Arts personality Frank Madrid has offered up his tendon for sport. FREYLA FERGUSON reports…
IT was days after Frank Madrid had a tendon removed from his knee to donate to his soccer-playing nephew Philippe Bernabo-Madrid that he asked the all-important question: “So, what did you actually do to me?”
Busy overseas for work, Frank didn’t have time to research what was involved in his nephew’s reconstructive surgery to the cruciate ligament by one of Australia’s leading surgeons in knee surgery, Prof Leo Pinczewski.
But he says it didn’t matter, either way – he would do anything for his nephew.
“There was no question,” Frank says.
“It was an easy decision, not only is he my beloved nephew and we are very close, but the fact that it’s for his career.
“Otherwise we’d forever in life be asking ‘what if?’”
Philippe is a 19-year-old soccer player who is currently a personal trainer at the AIS. Originally from Columbia, Philippe has played soccer since he was four years old.
Frank says there are many happy memories of Philippe as a child on the soccer field.
“Even as a little boy, he had a special relationship with football,” he says.
His talent hasn’t wavered, Philippe has now become one of Canberra’s top scorers in the capital league and last year was selected from 500 aspiring soccer stars from across Australia to be part of the Fox8 reality TV show “Football Superstar”.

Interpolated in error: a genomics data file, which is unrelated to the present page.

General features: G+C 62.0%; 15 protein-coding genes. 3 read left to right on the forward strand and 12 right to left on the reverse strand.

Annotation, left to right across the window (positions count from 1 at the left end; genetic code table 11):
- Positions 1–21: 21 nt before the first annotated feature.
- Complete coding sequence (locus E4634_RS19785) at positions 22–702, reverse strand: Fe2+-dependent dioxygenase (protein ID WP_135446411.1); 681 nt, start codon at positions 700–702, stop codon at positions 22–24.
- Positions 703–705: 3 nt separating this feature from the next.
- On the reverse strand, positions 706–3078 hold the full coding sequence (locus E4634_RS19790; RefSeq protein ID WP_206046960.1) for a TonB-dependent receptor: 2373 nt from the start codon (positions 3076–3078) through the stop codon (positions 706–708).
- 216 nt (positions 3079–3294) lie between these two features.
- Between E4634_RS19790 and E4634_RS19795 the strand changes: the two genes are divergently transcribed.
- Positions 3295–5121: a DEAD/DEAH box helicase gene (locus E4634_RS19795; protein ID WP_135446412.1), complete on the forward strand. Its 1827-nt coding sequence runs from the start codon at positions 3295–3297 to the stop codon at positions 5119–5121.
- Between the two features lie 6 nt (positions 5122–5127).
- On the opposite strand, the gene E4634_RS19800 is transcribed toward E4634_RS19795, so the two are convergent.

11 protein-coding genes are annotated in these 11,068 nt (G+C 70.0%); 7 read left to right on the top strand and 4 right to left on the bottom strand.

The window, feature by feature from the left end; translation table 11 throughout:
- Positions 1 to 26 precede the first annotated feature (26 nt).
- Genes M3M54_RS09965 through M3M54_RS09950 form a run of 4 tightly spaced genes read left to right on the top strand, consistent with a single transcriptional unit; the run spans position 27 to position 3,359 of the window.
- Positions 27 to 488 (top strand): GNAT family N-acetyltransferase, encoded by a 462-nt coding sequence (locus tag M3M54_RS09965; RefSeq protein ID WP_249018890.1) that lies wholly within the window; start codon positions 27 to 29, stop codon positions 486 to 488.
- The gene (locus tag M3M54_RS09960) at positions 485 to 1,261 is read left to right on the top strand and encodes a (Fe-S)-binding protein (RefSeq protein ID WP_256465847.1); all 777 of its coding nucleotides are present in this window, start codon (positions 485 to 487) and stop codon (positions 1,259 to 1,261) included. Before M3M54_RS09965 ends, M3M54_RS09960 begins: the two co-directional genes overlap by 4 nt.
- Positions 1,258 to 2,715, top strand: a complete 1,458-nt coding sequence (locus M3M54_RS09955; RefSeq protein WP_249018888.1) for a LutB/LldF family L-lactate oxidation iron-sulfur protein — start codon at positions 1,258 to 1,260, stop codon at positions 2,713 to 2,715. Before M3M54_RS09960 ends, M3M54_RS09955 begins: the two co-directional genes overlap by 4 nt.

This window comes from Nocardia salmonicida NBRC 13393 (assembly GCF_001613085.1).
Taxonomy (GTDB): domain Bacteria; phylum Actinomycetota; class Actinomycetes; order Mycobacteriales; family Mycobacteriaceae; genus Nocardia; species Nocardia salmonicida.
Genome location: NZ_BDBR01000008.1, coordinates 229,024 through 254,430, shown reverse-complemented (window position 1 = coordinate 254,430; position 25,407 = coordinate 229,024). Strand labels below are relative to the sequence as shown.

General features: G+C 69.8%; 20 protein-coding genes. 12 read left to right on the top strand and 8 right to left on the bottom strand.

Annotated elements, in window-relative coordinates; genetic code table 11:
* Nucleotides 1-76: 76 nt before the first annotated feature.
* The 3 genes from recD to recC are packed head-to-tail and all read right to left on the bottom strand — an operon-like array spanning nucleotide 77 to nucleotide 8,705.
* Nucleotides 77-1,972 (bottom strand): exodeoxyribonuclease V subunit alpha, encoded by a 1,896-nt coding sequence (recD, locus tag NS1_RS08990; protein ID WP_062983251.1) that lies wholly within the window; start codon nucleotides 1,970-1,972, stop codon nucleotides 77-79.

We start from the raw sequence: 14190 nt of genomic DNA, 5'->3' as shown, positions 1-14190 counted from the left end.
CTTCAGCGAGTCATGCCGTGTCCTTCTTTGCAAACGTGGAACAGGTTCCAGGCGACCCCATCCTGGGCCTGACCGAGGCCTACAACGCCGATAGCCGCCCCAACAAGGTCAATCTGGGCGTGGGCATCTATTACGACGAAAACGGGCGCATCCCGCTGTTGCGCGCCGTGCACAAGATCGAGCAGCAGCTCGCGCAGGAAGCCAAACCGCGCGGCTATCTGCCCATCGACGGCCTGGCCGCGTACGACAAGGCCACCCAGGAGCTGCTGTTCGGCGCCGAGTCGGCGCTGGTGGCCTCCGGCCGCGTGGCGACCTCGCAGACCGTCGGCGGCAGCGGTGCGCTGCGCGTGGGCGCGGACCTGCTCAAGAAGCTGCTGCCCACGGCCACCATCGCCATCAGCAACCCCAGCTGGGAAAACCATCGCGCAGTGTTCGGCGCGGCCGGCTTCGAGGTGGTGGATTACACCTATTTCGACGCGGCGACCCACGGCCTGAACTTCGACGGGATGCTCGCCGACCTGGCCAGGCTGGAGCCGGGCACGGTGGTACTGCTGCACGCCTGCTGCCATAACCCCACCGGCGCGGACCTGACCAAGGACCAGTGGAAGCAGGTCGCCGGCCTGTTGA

Philippe says he was reluctant to allow his uncle to go through with the procedure but “[my uncle] was really pushy about it”.
“It’s the most prized gift I have ever gotten,” Philippe says. “I wouldn’t be able to play without it, I’ll always be thankful.
“[Soccer] is my life, for the past year I haven’t been able to play, I just don’t know what to do.
“I can’t wait to be back.”
This recent knee surgery was the last option for Philippe, who last year had the injured knee reconstructed using his own ligament from his other knee. But it wasn’t successful, leaving him only two choices – an artificial ligament, which was expensive and its success rate unproven, or a live donor.
With both parents unsuitable for the operation, it was his uncle who volunteered to donate his tendon.
“I never would have thought to ask another person because it’s a very big thing,” he said. “So I left it. But then my uncle had a conversation with my mum and he offered.”
It will take up to 12 months for Frank and Philippe to fully recover from the operations. But despite a year away from the football field, Philippe’s soccer dreams are now, thanks to his uncle, well and truly alive.
“It’d be good to play in Australia and hopefully play in the A-League,” Philippe said. “I want to go as high as I can go; ultimately, I’d like to play in Europe by the time I’m 21 or 22 years.”
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